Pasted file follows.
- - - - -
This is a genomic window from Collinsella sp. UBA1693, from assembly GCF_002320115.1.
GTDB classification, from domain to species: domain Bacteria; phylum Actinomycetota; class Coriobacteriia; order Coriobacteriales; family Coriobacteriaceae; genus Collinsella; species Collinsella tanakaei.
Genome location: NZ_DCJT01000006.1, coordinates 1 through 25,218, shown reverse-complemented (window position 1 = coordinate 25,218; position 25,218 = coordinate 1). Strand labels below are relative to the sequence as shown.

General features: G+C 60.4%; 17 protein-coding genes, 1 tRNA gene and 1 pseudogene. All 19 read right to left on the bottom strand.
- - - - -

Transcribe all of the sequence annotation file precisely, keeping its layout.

This is a genomic window from Collinsella sp. UBA1693, from assembly GCF_002320115.1.
GTDB classification, from domain to species: domain Bacteria; phylum Actinomycetota; class Coriobacteriia; order Coriobacteriales; family Coriobacteriaceae; genus Collinsella; species Collinsella tanakaei.
Genome location: NZ_DCJT01000006.1, coordinates 1 through 25,218, shown reverse-complemented (window position 1 = coordinate 25,218; position 25,218 = coordinate 1). Strand labels below are relative to the sequence as shown.

General features: G+C 60.4%; 17 protein-coding genes, 1 tRNA gene and 1 pseudogene. All 19 read right to left on the bottom strand.